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The History of Windsor Rotary
The first organization meeting of the Windsor Club was held at the Windsor House on October 12th, 1923. The sponsoring club was Claremont, New Hampshire, with Bert Mason as the Special Representative for the District Governor. Forty-Eight Rotarians from Claremont, Lebanon, and Newport were present for the organization meeting. There were 21 Windsorites who signed “Charter Membership” cards. Officers elected at the first meeting of the Windsor Rotary Club were:
President – Ned Bicknell
Vice President -Ralph Walker
Treasurer – Andrew McClary
Secretary – Edward BOak
Directors – Neil Foster, Walter Saxie, Harry Harris
Ned Bicknell, who was a  lawyer and County Judge, has been given much credit for getting the Windsor Rotary Club on the right road with its continued success. The story goes that on being elected president, he remarked that the members did the right things by electing him president as he had kept every one of them from going to the Vermont State Prison. Thus, a little humor at the beginning has continued through to the present day.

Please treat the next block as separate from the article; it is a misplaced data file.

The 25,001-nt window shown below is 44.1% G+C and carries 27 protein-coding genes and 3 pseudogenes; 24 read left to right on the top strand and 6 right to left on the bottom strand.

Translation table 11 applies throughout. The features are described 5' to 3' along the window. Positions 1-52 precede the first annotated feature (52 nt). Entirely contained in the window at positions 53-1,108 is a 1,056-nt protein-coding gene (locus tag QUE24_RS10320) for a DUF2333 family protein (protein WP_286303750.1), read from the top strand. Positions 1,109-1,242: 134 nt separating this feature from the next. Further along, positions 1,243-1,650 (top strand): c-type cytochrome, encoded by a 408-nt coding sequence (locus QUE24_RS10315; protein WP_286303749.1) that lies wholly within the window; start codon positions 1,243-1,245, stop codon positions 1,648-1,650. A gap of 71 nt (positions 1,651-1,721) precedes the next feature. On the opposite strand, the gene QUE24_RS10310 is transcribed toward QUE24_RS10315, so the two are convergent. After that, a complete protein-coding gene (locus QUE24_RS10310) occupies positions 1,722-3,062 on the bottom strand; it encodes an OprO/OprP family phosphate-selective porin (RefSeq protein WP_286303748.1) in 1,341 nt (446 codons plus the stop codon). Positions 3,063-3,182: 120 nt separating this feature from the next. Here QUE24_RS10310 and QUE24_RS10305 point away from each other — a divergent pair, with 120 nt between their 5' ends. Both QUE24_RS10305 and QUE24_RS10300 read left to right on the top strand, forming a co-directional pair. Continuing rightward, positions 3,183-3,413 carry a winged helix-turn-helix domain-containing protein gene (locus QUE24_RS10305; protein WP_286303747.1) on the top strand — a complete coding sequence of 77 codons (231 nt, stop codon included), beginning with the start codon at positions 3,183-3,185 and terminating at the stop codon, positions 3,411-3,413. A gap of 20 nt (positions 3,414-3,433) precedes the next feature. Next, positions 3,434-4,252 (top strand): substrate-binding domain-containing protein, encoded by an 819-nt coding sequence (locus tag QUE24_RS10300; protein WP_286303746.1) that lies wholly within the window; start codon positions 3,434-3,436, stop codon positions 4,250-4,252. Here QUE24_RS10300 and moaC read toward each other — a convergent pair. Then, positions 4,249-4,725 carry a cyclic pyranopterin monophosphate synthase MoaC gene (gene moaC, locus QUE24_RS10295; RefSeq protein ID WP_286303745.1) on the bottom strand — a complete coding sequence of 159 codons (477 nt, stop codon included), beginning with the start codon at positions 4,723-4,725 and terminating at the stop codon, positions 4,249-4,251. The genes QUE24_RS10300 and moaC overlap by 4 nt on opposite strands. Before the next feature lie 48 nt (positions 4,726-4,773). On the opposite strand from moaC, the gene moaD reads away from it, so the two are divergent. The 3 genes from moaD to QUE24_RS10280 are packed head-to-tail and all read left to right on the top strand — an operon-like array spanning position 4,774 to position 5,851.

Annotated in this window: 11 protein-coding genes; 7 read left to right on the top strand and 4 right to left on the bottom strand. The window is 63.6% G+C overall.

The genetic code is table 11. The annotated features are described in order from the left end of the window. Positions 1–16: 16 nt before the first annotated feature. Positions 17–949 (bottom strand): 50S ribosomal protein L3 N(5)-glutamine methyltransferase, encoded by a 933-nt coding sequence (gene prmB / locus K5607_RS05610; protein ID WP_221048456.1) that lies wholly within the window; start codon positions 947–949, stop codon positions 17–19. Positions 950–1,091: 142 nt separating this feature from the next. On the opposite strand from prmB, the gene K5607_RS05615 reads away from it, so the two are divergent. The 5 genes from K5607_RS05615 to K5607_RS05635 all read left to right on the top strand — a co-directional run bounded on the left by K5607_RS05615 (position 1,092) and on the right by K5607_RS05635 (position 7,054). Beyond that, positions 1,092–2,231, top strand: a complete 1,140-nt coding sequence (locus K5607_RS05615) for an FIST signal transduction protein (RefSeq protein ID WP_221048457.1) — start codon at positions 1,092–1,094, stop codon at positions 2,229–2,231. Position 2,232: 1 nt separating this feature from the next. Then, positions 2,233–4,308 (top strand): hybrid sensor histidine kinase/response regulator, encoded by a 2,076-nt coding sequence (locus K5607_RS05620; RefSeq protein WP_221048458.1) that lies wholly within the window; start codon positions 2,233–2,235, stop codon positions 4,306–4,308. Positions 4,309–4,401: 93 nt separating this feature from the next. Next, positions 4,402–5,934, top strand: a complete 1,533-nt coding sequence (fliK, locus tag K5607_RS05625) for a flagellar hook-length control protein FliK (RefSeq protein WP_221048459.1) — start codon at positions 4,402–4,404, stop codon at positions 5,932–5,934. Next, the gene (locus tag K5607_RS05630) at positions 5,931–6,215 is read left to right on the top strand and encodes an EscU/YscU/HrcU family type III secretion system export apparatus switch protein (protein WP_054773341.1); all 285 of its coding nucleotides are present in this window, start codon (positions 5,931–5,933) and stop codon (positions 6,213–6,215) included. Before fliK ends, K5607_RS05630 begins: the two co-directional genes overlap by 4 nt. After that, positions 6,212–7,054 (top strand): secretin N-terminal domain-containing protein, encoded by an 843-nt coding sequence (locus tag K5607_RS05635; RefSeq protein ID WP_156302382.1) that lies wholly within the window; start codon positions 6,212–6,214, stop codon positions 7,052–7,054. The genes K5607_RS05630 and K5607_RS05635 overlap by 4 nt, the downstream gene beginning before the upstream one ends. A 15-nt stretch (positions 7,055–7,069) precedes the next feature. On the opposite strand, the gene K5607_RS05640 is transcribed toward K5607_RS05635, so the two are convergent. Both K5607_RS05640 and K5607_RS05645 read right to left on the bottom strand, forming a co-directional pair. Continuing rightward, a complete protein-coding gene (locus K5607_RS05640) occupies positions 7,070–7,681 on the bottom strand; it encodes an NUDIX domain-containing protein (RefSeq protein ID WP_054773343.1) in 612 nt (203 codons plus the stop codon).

Meetings were held each Monday at the Windsor House. The program committee for the entire year was made up of Ernest Keir, Lew Springer, and Ralph Walker. Andrew McClary, a banker, the first treasurer of the club served in the capacity for ten years. Also, Edward Boak, was the first secretary, who was Superintendent of Schools, served for the same length of time.
Lyman Cabot was elected Sergeant-at-Arms. Ernest Keir was the first Windsor Rotarian to make up, by attending the Claremont Rotary meeting on October 22nd, 1923.
The Youth Committee was the first committee to be active by inviting Windsor High School Boys to attend Rotary meetings. The subject was brought to extend an invitation to hold the Girls State Basketball Tournament in Windsor, to be sponsored by the Rotary Club.
An invitation was extended to President Calvin Coolidge to become an honorary member of the Windsor Rotary Club, which he accepted.
The club  voted to purchase and present to the Boy Scouts of Windsor a United States flag and appropriated the sum of $30.00.
On May 5th, 1924 the Publicity Committee was instructed to buy and erect Rotary Club signs at the road entrances to the Windsor Village.
Through the kindness of the National Acme Company, arrangements were made for the use of t heir club rooms by Rotary in the Windsor House. Here, amid attractive surroundings Lew Springer served a most excellent meal for 75 cents.